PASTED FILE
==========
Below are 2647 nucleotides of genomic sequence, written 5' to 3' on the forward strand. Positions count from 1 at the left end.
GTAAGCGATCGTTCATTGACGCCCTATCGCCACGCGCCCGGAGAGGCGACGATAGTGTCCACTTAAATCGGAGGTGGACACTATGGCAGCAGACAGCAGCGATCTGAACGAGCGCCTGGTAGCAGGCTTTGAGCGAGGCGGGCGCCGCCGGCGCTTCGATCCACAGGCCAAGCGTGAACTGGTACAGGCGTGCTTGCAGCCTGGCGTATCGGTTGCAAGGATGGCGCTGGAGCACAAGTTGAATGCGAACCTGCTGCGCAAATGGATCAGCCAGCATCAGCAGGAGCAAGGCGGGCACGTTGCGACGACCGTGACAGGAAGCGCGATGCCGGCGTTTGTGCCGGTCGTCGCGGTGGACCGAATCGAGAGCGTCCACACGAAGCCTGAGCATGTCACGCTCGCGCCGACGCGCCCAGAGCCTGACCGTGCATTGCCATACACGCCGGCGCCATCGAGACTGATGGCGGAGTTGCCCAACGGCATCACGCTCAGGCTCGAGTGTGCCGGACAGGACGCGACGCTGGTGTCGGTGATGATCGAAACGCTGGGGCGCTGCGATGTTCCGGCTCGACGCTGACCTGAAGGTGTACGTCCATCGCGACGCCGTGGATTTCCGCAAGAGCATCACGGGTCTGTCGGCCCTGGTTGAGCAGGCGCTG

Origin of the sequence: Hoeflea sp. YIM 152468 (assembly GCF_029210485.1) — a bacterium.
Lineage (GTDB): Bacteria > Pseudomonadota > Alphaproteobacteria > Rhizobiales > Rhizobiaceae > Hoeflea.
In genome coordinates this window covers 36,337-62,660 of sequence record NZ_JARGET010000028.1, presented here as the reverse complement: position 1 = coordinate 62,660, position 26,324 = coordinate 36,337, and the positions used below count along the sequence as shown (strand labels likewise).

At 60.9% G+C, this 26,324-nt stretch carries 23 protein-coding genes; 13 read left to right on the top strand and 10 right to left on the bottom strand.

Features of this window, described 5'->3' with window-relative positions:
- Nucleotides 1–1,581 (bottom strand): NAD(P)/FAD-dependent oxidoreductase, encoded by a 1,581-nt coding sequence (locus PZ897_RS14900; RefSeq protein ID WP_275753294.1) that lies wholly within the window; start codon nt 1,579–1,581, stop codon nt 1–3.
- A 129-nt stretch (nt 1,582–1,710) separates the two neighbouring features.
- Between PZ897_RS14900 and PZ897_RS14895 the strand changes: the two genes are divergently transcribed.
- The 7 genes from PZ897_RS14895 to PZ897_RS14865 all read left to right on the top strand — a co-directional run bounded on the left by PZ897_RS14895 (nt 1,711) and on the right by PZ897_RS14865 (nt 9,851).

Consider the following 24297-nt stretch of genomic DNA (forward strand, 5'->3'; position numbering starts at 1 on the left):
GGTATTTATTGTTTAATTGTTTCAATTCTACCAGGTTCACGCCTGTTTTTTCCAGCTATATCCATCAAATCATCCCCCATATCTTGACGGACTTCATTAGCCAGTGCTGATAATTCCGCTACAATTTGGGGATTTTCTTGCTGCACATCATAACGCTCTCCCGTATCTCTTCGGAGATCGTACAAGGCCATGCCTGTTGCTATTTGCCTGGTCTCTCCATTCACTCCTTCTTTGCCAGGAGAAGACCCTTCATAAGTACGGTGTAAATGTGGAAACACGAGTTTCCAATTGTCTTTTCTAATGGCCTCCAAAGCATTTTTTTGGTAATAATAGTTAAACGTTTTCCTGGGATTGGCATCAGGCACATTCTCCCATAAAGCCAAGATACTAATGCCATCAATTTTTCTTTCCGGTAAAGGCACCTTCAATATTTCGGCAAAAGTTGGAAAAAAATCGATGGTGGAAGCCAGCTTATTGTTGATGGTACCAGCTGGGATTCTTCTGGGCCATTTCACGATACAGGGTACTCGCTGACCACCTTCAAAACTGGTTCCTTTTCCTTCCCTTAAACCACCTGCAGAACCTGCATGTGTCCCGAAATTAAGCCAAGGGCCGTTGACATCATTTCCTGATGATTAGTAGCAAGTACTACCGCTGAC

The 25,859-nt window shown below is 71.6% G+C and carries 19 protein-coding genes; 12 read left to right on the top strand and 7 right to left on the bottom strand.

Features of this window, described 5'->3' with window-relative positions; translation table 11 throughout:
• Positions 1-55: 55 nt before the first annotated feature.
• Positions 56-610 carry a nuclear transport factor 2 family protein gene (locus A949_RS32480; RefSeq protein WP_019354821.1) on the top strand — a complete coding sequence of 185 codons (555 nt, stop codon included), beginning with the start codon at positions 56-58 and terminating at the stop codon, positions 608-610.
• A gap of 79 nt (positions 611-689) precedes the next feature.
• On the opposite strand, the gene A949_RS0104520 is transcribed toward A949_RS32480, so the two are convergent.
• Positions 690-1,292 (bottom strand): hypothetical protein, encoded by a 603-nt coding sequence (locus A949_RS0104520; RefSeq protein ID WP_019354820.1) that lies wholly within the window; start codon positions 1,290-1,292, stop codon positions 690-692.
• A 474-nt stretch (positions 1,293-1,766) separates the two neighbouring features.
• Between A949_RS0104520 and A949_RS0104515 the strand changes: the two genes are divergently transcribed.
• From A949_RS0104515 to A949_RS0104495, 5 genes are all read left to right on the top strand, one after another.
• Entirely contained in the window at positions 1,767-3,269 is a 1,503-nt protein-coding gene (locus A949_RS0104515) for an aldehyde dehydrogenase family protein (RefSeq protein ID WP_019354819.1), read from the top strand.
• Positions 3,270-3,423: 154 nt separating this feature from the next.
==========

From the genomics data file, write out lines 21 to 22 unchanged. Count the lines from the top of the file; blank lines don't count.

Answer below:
• A 474-nt stretch (positions 1,293-1,766) separates the two neighbouring features.
• Between A949_RS0104520 and A949_RS0104515 the strand changes: the two genes are divergently transcribed.